The rescue package devised by the euro zone and International Monetary Fund (IMF) for Greece has proven ineffective, says Mohamed El-Erian, CEO of money management titan Pimco.
And that ineffectiveness has ominous implications for the global financial system, because Greece is just one of many industrialized nations with huge financial problems.
“The triumphant Greece/European Union/IMF announcement of a couple of weeks ago has not calmed markets, nor has it lowered Greek borrowing costs,” El-Erian recently wrote in the Financial Times.
“In fact, market measures of risk signal more concern today than before the announcement.”
Greek stocks and bonds are plunging, and the euro has dropped to a 10-month low against the dollar.
The Greek aid package suffers from a lack of trust among participating countries, El-Erian says.
Meanwhile, financial markets elsewhere have been rolling merrily along.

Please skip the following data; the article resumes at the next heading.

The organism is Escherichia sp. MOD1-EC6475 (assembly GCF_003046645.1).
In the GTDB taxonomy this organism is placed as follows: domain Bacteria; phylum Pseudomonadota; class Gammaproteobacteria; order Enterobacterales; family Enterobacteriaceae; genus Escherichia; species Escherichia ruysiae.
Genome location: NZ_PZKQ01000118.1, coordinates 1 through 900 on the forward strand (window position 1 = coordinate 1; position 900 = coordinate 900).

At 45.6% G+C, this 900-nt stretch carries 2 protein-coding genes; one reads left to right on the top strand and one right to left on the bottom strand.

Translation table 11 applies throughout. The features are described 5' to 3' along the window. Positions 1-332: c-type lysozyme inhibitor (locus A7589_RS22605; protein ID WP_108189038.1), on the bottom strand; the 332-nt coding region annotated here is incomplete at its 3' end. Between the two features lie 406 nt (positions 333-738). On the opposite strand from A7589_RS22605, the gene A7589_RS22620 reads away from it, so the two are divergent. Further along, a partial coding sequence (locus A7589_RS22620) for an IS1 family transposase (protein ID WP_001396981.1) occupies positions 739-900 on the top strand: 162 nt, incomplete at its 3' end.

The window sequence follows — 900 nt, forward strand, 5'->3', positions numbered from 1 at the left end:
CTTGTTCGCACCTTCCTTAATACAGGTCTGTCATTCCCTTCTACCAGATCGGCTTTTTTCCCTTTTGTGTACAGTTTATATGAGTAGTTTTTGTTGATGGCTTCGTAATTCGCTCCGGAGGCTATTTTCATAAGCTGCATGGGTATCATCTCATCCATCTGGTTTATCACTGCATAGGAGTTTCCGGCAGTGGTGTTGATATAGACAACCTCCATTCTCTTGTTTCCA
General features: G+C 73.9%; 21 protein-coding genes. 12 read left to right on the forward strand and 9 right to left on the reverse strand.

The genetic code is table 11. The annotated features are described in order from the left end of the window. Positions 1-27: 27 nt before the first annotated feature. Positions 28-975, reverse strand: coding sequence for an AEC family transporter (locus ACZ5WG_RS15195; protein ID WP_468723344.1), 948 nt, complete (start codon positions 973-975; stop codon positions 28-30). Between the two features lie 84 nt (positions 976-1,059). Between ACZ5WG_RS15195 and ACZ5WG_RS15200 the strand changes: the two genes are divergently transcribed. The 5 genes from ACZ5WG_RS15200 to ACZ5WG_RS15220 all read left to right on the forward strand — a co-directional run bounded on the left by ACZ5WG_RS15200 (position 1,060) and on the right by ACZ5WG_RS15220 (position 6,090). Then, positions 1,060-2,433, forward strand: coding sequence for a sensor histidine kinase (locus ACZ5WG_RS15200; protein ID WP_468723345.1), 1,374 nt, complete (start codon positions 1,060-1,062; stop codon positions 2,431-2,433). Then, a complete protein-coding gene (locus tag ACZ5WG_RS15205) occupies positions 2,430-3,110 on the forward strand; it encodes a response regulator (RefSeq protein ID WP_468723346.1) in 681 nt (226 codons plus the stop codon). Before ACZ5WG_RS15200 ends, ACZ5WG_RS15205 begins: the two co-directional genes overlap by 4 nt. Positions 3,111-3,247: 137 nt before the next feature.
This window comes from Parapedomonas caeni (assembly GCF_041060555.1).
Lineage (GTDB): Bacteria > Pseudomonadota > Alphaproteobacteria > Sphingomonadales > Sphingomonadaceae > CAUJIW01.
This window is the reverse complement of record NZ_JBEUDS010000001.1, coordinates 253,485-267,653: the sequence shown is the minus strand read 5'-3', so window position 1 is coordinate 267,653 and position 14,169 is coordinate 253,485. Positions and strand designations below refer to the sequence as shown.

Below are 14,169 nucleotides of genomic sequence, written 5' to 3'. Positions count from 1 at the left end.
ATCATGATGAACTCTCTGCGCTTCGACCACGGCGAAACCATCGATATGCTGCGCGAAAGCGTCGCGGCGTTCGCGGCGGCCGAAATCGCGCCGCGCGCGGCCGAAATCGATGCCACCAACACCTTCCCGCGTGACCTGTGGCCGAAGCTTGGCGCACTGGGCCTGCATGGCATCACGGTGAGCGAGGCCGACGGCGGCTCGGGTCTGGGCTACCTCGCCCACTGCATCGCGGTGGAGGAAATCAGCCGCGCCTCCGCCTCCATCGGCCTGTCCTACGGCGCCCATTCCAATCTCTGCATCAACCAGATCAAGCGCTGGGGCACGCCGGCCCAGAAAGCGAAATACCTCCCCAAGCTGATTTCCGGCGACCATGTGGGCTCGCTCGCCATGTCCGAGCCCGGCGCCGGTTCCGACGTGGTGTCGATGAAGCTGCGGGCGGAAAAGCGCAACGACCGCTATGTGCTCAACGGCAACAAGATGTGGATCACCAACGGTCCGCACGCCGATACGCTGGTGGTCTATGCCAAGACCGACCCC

“Buoyed by a cyclical recovery, markets around the world have yet to recognize the complexity of this situation,” he wrote.
“When they do, it will also become apparent that Greece is part of a wider and historically unfamiliar phenomenon – that of a simultaneous and large disruption to the balance sheet of many industrial countries.”
El-Erian’s advice: “Tighten your seat belts.”
Greece’s woes already threaten Europe’s economic recovery.
“The indirect impact from the Greek case is that we will see more fiscal tightening from several euro zone members earlier than the ECB thought, which is slowing down the recovery,” Carsten Brzeski, an economist at ING, told Bloomberg.
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